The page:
Daniela (Daniela Zahlner) can’t sleep lately. After spending some time traveling in New York and returning to Berlin, she’s slowly come to the realization that her continued insomnia isn’t just from her jet lag anymore, but might be betraying some greater, unidentifiable sense of malaise and unease — one that she promptly connects with her friend, Mia (Mia Sellmann), over as they cordially reunite some time later. As they take a trip to Vienna — joined also by Natascha (Natascha Manthe), another friend of theirs — Ted Fendt’s latest feature film, Outside Noise, charts their discussions, visits, and travels through the city as they all slowly rediscover some sense of quiet and connection, depicting their itineraries with a non-sentimental cadence and sporadic bouts of subtle clarity, and also making it one of the most curiously constructed offerings in the slice-of-life film landscape to have emerged in recent memory.
With Fendt blending elements from his previous features — the indulgently literary musings of Classical Period‘s narrative centerpiece with several aspects of the poignant aimlessness pervading Short Stay‘s displaced protagonist, Mike — Outside Noise consciously builds up a comforting aura that somewhat replaces the need for a narrative streamlined by crescendoing plot beats. It’s not a film that ultimately amounts to all that much profundity, even with moments of genuine clarity and nuance in how it portrays its protagonists’ travels, but perhaps the fact that it’s not conventionally striving for much is exactly the kind of approach it needs to get its rather charming, easygoing narrative focus across.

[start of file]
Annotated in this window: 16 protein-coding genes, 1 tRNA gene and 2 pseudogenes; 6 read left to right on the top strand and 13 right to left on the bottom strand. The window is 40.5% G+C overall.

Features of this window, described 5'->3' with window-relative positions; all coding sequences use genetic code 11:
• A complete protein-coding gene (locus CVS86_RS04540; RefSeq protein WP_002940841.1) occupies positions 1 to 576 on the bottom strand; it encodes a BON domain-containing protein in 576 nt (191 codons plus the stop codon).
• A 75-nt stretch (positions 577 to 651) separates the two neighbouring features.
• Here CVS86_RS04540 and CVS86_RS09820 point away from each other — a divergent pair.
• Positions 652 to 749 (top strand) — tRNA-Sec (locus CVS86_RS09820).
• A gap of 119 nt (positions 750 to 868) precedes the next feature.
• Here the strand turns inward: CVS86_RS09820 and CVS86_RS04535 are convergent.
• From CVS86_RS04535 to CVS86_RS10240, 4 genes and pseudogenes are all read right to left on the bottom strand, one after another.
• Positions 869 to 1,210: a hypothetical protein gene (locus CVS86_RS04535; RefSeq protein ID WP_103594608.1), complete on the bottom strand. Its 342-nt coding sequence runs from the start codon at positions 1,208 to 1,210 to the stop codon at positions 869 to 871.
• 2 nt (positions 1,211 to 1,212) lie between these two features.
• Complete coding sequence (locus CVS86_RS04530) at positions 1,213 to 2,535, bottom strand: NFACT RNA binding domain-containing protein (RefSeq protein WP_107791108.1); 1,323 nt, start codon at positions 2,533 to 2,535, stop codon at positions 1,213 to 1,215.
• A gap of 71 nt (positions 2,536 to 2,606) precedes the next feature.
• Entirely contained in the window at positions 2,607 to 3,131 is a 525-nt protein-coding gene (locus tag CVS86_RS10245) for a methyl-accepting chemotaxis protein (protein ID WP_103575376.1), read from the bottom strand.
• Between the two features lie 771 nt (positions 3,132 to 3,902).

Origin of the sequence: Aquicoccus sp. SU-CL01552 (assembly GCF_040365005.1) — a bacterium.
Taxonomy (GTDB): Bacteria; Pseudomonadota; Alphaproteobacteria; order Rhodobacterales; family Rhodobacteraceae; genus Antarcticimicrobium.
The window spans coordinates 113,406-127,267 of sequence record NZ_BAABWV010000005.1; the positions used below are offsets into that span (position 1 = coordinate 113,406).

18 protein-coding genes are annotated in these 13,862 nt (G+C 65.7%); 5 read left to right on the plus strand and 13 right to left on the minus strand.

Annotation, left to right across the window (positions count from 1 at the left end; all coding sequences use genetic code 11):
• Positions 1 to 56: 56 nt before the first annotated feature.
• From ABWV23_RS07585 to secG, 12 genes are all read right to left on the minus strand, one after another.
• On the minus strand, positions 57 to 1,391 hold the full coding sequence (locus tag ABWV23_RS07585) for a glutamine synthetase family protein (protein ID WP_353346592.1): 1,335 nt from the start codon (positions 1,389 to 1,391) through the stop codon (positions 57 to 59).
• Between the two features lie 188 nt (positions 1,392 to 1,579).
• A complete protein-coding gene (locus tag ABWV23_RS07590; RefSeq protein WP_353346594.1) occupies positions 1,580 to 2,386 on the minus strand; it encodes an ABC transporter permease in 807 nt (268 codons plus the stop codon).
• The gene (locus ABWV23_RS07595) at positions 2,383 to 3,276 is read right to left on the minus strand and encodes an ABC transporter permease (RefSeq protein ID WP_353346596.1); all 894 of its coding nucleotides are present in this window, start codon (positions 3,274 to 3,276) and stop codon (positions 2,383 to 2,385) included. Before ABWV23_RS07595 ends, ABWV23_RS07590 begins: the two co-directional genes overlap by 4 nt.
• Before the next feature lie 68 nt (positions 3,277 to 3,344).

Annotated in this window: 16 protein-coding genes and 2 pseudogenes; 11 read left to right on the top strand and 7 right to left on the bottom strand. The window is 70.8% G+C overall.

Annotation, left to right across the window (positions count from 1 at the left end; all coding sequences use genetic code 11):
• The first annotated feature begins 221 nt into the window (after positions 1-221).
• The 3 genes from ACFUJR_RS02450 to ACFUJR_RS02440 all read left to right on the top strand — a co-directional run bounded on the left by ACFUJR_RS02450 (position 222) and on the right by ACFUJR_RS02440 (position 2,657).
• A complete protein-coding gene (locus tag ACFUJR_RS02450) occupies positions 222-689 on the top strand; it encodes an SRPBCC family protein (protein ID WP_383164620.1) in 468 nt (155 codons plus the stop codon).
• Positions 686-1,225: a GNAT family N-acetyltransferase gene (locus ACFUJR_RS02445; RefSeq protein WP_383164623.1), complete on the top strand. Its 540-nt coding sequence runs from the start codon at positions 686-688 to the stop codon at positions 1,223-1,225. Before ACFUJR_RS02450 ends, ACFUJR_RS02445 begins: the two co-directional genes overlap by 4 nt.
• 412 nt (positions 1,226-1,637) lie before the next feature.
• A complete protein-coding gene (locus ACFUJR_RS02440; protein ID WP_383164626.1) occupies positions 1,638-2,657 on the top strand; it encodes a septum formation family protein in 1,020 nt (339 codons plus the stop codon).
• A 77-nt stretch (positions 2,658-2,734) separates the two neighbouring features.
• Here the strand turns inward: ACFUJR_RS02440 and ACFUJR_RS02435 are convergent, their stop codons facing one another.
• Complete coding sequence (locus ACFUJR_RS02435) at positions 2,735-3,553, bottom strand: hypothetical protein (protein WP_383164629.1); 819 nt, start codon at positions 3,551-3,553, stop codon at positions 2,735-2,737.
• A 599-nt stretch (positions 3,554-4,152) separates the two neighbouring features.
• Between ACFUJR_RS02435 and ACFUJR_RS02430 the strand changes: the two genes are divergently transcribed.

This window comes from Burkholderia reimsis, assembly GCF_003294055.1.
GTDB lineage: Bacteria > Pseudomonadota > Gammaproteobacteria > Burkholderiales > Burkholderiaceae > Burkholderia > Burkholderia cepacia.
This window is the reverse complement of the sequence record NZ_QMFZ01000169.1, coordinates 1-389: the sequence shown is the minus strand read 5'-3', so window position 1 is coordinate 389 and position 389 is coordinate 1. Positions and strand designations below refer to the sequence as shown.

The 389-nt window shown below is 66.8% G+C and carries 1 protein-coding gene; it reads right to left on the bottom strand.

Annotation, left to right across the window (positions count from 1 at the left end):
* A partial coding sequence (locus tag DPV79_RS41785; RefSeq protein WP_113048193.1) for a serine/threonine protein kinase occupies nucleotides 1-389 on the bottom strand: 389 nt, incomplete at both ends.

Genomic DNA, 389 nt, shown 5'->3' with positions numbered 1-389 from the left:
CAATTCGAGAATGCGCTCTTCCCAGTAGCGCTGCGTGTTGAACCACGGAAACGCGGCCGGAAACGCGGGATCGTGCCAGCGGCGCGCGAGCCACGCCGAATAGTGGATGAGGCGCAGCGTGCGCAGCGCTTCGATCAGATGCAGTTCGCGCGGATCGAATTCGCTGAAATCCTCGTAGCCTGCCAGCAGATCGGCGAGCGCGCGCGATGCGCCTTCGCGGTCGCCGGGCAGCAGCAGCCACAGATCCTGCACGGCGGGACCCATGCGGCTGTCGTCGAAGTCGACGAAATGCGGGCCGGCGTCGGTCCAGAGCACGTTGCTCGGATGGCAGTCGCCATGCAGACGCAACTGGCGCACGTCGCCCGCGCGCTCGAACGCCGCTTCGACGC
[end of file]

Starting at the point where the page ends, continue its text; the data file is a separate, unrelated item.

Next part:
Fendt emphasizes Outside Noise‘s calm ambience through a very specific dichotomy — found on one end of it is a series of dialogues between the film’s three leads, and on the other is the film’s namesake, brought forth by formally composed 16mm camerawork and a complete lack of a score. When it’s not focusing on one of these things, it’s definitely turning its attention to the other; scenes that don’t feature the characters primarily talking with each other instead have them quietly relaxing, sleeping silently indoors, or wandering around the more obscure streets of Vienna with occasional sounds of traffic, birdsong, footsteps, and everything around them swaying in the light breeze. It’s here that Fendt’s attention to the tempo and cadence of stillness — not just pure silence — as a means of settling into your surroundings really shines, and his subtle acknowledgement of these moments as a necessary way of detaching one’s mind from an overwhelming, bustling life just might be what endears viewers to Outside Noise‘s mindfully inclined perspective.